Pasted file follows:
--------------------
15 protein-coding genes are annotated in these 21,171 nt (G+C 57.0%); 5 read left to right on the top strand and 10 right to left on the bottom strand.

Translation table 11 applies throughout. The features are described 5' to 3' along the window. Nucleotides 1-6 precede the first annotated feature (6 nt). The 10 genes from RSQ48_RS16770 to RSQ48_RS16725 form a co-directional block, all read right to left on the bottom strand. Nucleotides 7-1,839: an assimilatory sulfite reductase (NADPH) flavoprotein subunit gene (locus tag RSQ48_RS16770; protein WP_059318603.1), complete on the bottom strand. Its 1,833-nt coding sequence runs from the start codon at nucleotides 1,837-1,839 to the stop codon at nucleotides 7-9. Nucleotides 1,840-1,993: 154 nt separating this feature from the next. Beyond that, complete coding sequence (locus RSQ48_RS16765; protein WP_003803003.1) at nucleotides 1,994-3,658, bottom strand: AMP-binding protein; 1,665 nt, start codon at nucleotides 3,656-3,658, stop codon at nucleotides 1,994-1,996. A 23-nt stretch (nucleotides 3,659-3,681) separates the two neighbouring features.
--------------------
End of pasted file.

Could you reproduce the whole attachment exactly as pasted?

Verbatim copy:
15 protein-coding genes are annotated in these 21,171 nt (G+C 57.0%); 5 read left to right on the top strand and 10 right to left on the bottom strand.

Translation table 11 applies throughout. The features are described 5' to 3' along the window. Nucleotides 1-6 precede the first annotated feature (6 nt). The 10 genes from RSQ48_RS16770 to RSQ48_RS16725 form a co-directional block, all read right to left on the bottom strand. Nucleotides 7-1,839: an assimilatory sulfite reductase (NADPH) flavoprotein subunit gene (locus tag RSQ48_RS16770; protein WP_059318603.1), complete on the bottom strand. Its 1,833-nt coding sequence runs from the start codon at nucleotides 1,837-1,839 to the stop codon at nucleotides 7-9. Nucleotides 1,840-1,993: 154 nt separating this feature from the next. Beyond that, complete coding sequence (locus RSQ48_RS16765; protein WP_003803003.1) at nucleotides 1,994-3,658, bottom strand: AMP-binding protein; 1,665 nt, start codon at nucleotides 3,656-3,658, stop codon at nucleotides 1,994-1,996. A 23-nt stretch (nucleotides 3,659-3,681) separates the two neighbouring features.